There are little fat pad with sit on top of the patella, above and below the patella and on the medial (inside of the knee) a couple of centimetres down from the joint.  Direct impact or trauma can cause these to become inflamed or irritated, although they more frequently become sore from overload from poor mechanics or movement patterns of the lower limbs. Early management may include ice and anti-inflammatory regimes, although a long term outcome is usually best achieved by addressing the weaknesses and dysfunction which cause the problem.


Developmental disorders

These conditions may be regards as histological disorders. The usual onset for these conditions is in the early teenage years and often coincide with growth spurts. Essentially the insertion point of the tendon on the bone starts to pull away and becomes inflamed and painful. In rare cases they can completely snap off. They are more commonly associated with explosive sports (sprinting, jumping, and kicking) and are usually conservatively managed. They can recur over a number of years, although good compliance with homework makes them quite manageable.

 Osgood Schlatters occurs where the patella tendon inserts on the tibial tuberosity (on the upper shin bone) whereas Sinding Larsen Johansson disease occurs at the bottom of the patella (knee cap).

We usually incorporate activity modification in a flare up with management of the inflammatory process. Then incorporating stretching and strengthening exercises to improve the mechanics and flexibility to manage the presentation and prevent future flare ups.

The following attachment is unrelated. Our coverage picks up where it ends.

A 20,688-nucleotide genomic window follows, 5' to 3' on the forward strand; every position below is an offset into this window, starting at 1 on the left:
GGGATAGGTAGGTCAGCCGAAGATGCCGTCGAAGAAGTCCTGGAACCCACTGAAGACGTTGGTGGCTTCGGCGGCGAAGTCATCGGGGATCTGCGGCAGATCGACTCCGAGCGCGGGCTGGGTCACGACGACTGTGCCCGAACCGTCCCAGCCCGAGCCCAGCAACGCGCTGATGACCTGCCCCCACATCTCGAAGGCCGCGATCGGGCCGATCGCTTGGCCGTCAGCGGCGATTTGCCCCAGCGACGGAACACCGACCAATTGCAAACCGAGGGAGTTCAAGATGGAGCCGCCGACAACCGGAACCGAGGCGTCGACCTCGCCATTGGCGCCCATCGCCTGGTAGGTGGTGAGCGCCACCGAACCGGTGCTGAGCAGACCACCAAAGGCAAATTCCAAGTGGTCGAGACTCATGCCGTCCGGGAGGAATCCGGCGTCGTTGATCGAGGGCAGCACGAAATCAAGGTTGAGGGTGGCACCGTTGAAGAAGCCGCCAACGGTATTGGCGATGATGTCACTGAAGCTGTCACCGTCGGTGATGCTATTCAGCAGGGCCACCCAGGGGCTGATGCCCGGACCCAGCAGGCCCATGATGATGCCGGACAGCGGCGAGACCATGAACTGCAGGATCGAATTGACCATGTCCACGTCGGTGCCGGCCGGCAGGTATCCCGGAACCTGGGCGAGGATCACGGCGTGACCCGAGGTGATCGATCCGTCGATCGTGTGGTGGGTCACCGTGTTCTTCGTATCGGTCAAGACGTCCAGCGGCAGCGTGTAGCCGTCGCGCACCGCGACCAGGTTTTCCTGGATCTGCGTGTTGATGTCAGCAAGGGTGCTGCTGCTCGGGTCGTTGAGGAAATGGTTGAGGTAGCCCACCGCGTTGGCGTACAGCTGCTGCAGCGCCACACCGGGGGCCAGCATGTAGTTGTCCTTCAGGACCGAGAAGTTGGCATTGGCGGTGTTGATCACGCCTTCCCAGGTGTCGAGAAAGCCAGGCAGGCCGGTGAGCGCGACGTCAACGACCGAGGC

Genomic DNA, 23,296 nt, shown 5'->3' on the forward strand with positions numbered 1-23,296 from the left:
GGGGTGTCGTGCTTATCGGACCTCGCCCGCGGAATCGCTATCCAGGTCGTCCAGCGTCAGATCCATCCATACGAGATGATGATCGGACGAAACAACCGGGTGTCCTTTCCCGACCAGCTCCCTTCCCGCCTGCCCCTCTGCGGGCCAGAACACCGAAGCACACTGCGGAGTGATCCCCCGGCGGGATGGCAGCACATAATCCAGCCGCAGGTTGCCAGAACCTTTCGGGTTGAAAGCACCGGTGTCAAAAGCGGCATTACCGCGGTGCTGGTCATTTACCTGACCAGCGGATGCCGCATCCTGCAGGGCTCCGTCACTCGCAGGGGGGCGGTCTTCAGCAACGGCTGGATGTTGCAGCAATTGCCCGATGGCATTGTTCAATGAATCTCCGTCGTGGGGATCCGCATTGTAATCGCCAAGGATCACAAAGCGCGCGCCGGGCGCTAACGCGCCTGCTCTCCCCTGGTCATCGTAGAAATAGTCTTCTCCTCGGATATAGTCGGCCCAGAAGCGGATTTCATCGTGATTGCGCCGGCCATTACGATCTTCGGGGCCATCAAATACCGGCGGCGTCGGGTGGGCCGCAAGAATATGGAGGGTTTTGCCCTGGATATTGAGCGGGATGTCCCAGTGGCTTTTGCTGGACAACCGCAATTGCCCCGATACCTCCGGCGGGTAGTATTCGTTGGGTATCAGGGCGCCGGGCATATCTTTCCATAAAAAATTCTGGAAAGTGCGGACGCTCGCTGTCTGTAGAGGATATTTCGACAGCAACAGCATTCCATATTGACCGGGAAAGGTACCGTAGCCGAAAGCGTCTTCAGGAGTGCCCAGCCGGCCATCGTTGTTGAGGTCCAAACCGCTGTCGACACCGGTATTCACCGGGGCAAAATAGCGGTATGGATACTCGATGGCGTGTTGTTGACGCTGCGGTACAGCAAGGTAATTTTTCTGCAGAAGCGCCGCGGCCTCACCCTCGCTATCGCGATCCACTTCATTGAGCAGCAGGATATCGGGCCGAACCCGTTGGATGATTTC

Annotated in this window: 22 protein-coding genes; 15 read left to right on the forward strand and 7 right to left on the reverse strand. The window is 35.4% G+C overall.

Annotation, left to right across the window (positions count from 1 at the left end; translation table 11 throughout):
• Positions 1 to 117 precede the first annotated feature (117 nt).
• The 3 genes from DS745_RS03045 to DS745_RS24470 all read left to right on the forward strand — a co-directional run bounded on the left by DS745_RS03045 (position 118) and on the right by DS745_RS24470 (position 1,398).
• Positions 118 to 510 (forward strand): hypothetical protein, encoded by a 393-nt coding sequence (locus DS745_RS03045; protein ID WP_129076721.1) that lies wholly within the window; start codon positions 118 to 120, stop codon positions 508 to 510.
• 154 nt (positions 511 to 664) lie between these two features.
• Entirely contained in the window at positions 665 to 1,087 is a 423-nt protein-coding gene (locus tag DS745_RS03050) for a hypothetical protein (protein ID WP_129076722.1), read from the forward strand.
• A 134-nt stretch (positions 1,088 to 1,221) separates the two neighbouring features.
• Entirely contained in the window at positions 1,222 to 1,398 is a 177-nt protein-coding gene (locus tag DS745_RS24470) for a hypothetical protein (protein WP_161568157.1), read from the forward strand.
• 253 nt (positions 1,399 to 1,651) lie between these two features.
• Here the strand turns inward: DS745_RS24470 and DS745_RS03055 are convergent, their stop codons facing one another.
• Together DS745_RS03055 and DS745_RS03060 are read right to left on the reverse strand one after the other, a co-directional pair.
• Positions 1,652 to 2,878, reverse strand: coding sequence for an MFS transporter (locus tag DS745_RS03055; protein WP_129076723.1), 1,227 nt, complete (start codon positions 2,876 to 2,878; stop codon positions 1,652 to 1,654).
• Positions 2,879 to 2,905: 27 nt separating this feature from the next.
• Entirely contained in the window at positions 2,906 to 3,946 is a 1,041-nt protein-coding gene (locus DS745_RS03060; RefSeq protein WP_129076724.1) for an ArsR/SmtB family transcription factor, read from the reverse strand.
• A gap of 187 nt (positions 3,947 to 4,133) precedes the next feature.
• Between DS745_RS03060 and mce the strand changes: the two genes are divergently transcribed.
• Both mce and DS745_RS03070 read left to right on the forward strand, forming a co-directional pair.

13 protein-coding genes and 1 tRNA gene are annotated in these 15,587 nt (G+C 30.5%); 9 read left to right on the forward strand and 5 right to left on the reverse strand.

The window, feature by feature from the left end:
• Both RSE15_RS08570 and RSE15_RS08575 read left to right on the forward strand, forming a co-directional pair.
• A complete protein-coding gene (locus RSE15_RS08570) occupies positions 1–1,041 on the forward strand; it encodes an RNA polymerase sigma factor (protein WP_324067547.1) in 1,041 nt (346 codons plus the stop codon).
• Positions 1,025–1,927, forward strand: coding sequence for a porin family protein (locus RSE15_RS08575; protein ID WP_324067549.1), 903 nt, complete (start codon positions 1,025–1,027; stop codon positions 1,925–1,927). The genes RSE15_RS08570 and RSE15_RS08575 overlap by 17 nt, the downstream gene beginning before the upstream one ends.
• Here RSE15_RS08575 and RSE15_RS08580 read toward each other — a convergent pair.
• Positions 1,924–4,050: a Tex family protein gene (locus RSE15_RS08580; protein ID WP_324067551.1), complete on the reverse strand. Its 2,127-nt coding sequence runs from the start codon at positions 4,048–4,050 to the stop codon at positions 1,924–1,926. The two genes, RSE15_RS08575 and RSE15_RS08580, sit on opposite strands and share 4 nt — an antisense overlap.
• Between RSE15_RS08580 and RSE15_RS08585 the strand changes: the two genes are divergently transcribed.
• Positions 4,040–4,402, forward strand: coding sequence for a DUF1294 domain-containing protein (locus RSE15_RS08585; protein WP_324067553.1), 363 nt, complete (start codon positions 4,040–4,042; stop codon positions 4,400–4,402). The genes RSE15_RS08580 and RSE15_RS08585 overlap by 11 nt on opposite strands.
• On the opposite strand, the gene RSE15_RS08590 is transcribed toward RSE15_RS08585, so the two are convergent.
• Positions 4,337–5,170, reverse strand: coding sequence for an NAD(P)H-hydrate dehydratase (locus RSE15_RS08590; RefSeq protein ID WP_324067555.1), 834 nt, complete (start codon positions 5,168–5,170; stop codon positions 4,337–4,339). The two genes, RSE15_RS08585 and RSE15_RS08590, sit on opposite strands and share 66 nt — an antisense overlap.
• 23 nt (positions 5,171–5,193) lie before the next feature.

There are a number of pathologies of the knee ranging from low force fractures through to malignancies (tumours) and other weird and wacky complaints. Developing complaints for no apparent reason may be a serious problem but it may be an overload issue, so certainly don’t panic until it has been assessed and identified.


When we assess new knee injuries are first point is to eliminate major pathology then address the issue if it falls within our scope of practice


Management of Knee Injuries

The management of all of these injuries can vary but the principles remain the same; effectively assess the injury and the causative factors, identify the problem, protect the knee from further injury, treat the problem, progress the knee back to normal function.


Inappropriate footwear is certainly a common contributing factor. Generally speaking, flat/ low arch feet need stability and control in footwear, high arch/rigid feet need cushioning. Less commonly we see feet that require complex combinations of cushioning and support. These unusual foot types are not normally well managed by the shoe chain stores.


Poor mechanics in running gait and exercises (squats, deadlifts, leg press etc) can also be a big factor. It is not easy to simply describe how to do these activities appropriately. However, if you have issues and want them assessed, book an appointment with Don Williams or Martin Cooper and they will be happy to assess your movement patterns and show you how to improve any deficits.


At Institute of Sports and Spines we pride ourselves on doing comprehensive assessment of presenting complaints, using advanced imaging, such as MRI to confirm and identify the problem and then develop effective strategies to address the issue. At times this requires referral to orthopaedic surgeons for complex cases. If surgery is required we are well equipped you help you work through the problem and progress back to normal.


With almost all knee injuries Rehabilitation exercises are usually an important factor in achieving a good outcome, whether an overload or mechanical issue caused the issue or whether a traumatic injury caused weakness in the controlling muscles, addressing these deficiencies will improve your long term result.


We also offer a range of treatment modalities from Acupuncture and Massage to Chiropractic to help you through the symptomatic phase.